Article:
For those of us who are trying valiantly or otherwise to make the most of our greenhouses, Julie of Peonies and Posies is hosting a greenhouse meme on the 11th of each month – not so we can brag about our achievements but so we can share and learn from each other’s experiences. We all have different commitments and not everyone can spend lots of time in their garden, particularly if they have to go out to work, so I wouldn’t want anyone to be put off by reading about all the seed sowing some of us have been doing.
Myself, I have to confess with being well on top of things in my greenhouses. I organised the seeds into monthly sowing slots, with a few late summer and autumn sowings, one or two things at the end of January, then February and March sowings as and when space and quarter seed trays permit. Seeds have been started in the house on my ‘contraption’ next to the Aga, the quarter seed trays encased in zipped plastic bags and the cells covered in cling film, awaiting the arrival of an eBay purchase of larger zipped bags. These zipped bags have proved to create an ideal environment for germination, upon which the seedlings are moved down to the smaller (4×6) greenhouse.
Christina of My Hesperides Garden uses a spreadsheet to keep track of sowing, germination, potting on and flowering details and I plan to do something similar to build up a useful record to refer to from year to year. This year I have sown 19 different varieties in February and 21 in March, mostly hardy annuals – hmm, sounds rather a lot… Instead of listing them here, I think I will include them on a separate page – watch out for a new tab appearing in the new next few days.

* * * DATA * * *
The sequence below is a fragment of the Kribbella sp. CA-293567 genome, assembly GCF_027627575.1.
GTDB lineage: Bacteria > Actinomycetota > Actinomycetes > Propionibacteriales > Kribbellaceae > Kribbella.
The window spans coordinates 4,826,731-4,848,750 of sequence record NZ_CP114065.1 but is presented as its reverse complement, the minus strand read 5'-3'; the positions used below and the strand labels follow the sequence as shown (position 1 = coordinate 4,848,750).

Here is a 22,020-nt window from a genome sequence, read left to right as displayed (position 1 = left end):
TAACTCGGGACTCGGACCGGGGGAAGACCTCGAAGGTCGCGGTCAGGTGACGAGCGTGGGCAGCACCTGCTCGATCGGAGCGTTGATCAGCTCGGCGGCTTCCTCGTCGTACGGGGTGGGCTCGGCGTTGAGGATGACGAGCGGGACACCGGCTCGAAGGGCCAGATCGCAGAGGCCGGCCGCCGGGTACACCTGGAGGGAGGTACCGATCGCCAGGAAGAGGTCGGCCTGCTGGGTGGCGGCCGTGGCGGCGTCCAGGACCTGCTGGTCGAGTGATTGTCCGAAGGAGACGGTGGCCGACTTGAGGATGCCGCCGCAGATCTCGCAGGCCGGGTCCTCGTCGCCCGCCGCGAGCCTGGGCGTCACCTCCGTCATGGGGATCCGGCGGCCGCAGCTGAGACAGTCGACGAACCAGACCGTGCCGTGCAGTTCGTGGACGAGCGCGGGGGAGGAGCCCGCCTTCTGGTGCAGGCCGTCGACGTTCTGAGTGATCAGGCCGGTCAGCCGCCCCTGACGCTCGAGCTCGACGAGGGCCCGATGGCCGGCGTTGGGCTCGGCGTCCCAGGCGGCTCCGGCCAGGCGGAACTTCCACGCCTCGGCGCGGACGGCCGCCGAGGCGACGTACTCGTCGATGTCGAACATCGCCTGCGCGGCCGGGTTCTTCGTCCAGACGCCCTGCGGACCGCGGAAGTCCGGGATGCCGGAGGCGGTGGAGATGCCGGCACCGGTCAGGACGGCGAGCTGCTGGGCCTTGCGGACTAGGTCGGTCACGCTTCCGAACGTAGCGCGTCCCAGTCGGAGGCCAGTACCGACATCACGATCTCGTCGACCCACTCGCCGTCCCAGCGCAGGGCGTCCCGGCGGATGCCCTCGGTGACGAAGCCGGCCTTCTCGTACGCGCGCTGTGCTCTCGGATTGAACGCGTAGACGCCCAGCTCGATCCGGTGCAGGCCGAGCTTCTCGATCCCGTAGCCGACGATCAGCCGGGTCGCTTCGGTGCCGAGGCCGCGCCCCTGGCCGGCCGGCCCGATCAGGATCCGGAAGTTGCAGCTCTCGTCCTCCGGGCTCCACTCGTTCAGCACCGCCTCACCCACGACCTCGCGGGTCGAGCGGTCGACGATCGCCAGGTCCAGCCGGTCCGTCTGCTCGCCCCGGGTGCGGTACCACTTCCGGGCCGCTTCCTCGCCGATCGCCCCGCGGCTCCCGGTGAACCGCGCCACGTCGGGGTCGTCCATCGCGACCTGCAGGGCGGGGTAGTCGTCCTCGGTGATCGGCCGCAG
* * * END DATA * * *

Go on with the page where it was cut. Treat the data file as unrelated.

Most of February’s sowings have now been pricked out (if they were grown in the quarter trays ) into cell trays from where they will be potted on as required into trays with bigger cells. Last week, I discussed my requirements with the Golfer who quickly made me tampers to fit the different cells and the quarter trays, thus making the job of filling them with soil neater and more efficient.
The larger 8×6 greenhouse is more of a mixed bag. On the upper shelf are the late summer sowings waiting to hardened off and planted outside, whereas the main staging has trays of plug plants bought fairly cheaply nearly a month ago and potted on – these are largely for the baskets at the front of the house. It does occur to me now that I have no excuse for not growing these from seed too, but I have always assumed that petunias are not the easiest of things to grow from seed – although perhaps my more recent sowing exploits have given me the experience I need to be successful with them. What does anyone else think? And perhaps I should be more adventurous and grow something other than petunias in the baskets anyway…
Also here are some new hostas, waiting to go out, overwintered fuchsias, and some hyacinths which will hopefully be appearing in vase sometime very soon. On the greenhouse border are various pots: the forced Paperwhites, some overwintered pelargoniums and fuchsias, autumn sown sweet peas, alstroemeria, recently potted up dahlia tubers (from last year) and trays of shallots started off in cells, not something I have done before. I was surprised to see a couple of flowers on the pelargoniums this week – the plants are quite straggly and I meant to check before now whether I should have cut them back for the winter, like fuchsias. Again, what do other people do? This will be their third season now and they are such a pretty shade, exactly the same deep red as the Munstead Wood rose whose pot they will return to in a few weeks.
Hopefully a month from now will see the autumn sown annuals, overwintered plants and the spring bulbs out of the greenhouse – by then, potted on seedlings will be overflowing from the smaller greenhouse, pushed out by April’s contingent. April? Already? Like spring, it’s on its way…
Thanks to Julie for hosting the meme – do have a look at her blog and find links there to what is happening in other people’s greenhouses this month too.